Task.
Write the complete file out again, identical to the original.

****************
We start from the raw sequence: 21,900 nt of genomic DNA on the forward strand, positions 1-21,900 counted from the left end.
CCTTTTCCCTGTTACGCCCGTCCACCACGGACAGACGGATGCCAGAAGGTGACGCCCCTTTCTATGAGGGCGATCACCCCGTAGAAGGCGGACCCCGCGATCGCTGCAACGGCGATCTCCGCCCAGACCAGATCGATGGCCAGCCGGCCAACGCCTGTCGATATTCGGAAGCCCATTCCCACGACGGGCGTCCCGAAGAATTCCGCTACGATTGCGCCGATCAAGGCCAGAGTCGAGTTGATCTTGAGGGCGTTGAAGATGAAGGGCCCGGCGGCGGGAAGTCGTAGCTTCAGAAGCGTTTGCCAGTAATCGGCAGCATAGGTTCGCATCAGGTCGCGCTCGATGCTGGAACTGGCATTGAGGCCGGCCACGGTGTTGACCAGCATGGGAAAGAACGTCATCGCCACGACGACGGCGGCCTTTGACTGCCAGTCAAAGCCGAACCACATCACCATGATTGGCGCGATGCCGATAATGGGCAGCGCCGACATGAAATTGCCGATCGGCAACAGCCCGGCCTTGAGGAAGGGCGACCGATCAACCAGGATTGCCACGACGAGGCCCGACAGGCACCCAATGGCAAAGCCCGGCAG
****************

We start from the raw sequence: 21,900 nt of genomic DNA on the forward strand, positions 1-21,900 counted from the left end.
CCTTTTCCCTGTTACGCCCGTCCACCACGGACAGACGGATGCCAGAAGGTGACGCCCCTTTCTATGAGGGCGATCACCCCGTAGAAGGCGGACCCCGCGATCGCTGCAACGGCGATCTCCGCCCAGACCAGATCGATGGCCAGCCGGCCAACGCCTGTCGATATTCGGAAGCCCATTCCCACGACGGGCGTCCCGAAGAATTCCGCTACGATTGCGCCGATCAAGGCCAGAGTCGAGTTGATCTTGAGGGCGTTGAAGATGAAGGGCCCGGCGGCGGGAAGTCGTAGCTTCAGAAGCGTTTGCCAGTAATCGGCAGCATAGGTTCGCATCAGGTCGCGCTCGATGCTGGAACTGGCATTGAGGCCGGCCACGGTGTTGACCAGCATGGGAAAGAACGTCATCGCCACGACGACGGCGGCCTTTGACTGCCAGTCAAAGCCGAACCACATCACCATGATTGGCGCGATGCCGATAATGGGCAGCGCCGACATGAAATTGCCGATCGGCAACAGCCCGGCCTTGAGGAAGGGCGACCGATCAACCAGGATTGCCACGACGAGGCCCGACAGGCACCCAATGGCAAAGCCCGGCAG